Managing Multiple Health Problems

More than half of all older Americans have “multimorbidity,” a medical term that means having multiple chronic health problems like heart disease, arthritis, and diabetes. It can be challenging for healthcare professionals, older adults and their friends and family to manage multiple health problems.  There are many more factors to think about.  For example, treating one health problem may make another health problem worse.  And having multiple health problems often requires taking more than one medication, which can result in unwanted drug interactions and side effects.

To help healthcare providers and patients better manage multiple health problems, the American Geriatrics Society (AGS) recently asked leading experts in the field to develop “guiding principles” for the care of older adults with multiple medical conditions.

The principles don’t specify what kind of care clinicians should provide a given patient. Instead, they outline steps to care that is tailored to each patient’s unique needs. You can read more about these principles and living with multiple health problems here.

Here is a very short summary of ways patients and their caregivers can work with healthcare providers to enhance care when dealing with multiple health problems:

Get informed - Learn as much as you can about your healthcare problems and treatment options. Ask your healthcare providers for information and advice, and get family and friends to help you with research.

Make sure your healthcare professionals understand what’s most important to you - For many older adults, for example, remaining as independent as possible is a top priority. Find out how different treatment options will affect your priorities.

Ask bout “trade-offs” – Ask your healthcare provider how the benefits of different care options compare with their risks.

Call if there are problems – Because there isn’t a lot of research examining how older adults with multimorbidity respond to different treatments, clinicians may not be able to predict exactly how a treatment will affect you. So let your healthcare provider know if you’re having unwanted side effects or aren’t getting the desired results from a certain treatment.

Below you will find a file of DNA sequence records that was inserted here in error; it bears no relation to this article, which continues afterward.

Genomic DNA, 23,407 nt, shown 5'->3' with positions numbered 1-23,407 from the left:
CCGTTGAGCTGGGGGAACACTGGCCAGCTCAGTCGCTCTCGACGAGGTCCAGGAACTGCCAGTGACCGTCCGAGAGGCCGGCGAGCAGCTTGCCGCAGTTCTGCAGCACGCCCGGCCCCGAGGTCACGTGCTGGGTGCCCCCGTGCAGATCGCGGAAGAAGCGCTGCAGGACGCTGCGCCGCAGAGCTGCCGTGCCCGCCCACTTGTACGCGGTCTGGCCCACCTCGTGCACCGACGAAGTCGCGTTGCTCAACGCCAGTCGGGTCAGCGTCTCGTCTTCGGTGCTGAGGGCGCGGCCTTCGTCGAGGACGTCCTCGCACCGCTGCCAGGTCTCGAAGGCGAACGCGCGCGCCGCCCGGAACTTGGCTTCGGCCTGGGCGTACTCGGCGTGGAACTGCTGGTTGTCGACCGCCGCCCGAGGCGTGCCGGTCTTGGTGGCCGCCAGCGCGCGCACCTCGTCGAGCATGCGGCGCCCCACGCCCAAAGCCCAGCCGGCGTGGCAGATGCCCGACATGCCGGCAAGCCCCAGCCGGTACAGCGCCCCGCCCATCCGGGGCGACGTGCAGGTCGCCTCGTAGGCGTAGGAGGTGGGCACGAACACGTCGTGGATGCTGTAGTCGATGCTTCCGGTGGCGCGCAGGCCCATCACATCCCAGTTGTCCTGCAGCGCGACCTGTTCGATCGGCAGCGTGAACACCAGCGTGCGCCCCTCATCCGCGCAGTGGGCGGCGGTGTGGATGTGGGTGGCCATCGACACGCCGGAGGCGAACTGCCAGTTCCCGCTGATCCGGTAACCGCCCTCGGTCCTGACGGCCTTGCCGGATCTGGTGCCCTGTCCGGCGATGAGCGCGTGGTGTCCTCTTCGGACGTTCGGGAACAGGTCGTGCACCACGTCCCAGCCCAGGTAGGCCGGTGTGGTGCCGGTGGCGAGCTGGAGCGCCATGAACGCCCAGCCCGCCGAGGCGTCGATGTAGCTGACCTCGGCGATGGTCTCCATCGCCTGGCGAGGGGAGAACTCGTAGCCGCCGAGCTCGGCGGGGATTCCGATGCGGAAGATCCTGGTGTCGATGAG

Ask for something simpler if you need to – The more complicated treatments are, the more likely patients are to stop following them. Ask for a simpler treatment plan if necessary.

Make sure your care plan does three things - Your healthcare providers should:

  • Make sure that treatments that are most important to you get the highest priority.
  • Maximize the benefits of your treatment.
  • Minimize risks by, for example, using non-drug medications when possible to lower risks of drug-drug side effects.

 

 

Getting Your Flu Shot

With autumn just around the corner, now’s the ideal time to get your flu shot.  Influenza season can start as early as October, and it takes your body about two weeks to respond to the vaccine by creating the flu-fighting antibodies you need to fight off the virus. That’s why healthcare professionals recommend getting the shot as soon as it becomes available in your community— usually early September. I’m planning to get my shot when I see my healthcare provider this month.

If you’re 65 or older, it’s particularly important to get vaccinated. Older adults run an increased risk of potentially serious complications of the flu, such as pneumonia. Some people, however, should talk with their healthcare provider before getting a flu shot, especially if you’ve experienced any of the following:

  • severe allergic reaction to chicken eggs
  • have had a serious reaction to the flu shot in the past
  • have been diagnosed with Guillain-Barre Syndrome

And if you have a fever, hold off until it’s gone before getting your shot .

Though some vaccines protect you for years, the flu shot is only effective for one year.  Why? The flu virus is constantly changing, so the vaccine that worked against last year’s virus won’t take care of this year’s. Don’t skip a year!

Good news: Medicare covers annual flu shots, and there’s no copay. You can get the flu vaccine from your healthcare professional, or at senior centers, urgent care clinics, and health departments.   Many retail pharmacies also offer the flu shot for a small fee.  As of late August, the vaccine was available in many communities throughout the U.S. To find where you can get a shot near you, visit the frequently updated Flu Vaccine Locator on the Center for Disease Control and Prevention’s website.

And for more information about the flu and other essential immunizations for older people, take a look at these tipsheets: “Flu Prevention and Treatment Tips” and “Essential Vaccination Information for Older Adults.”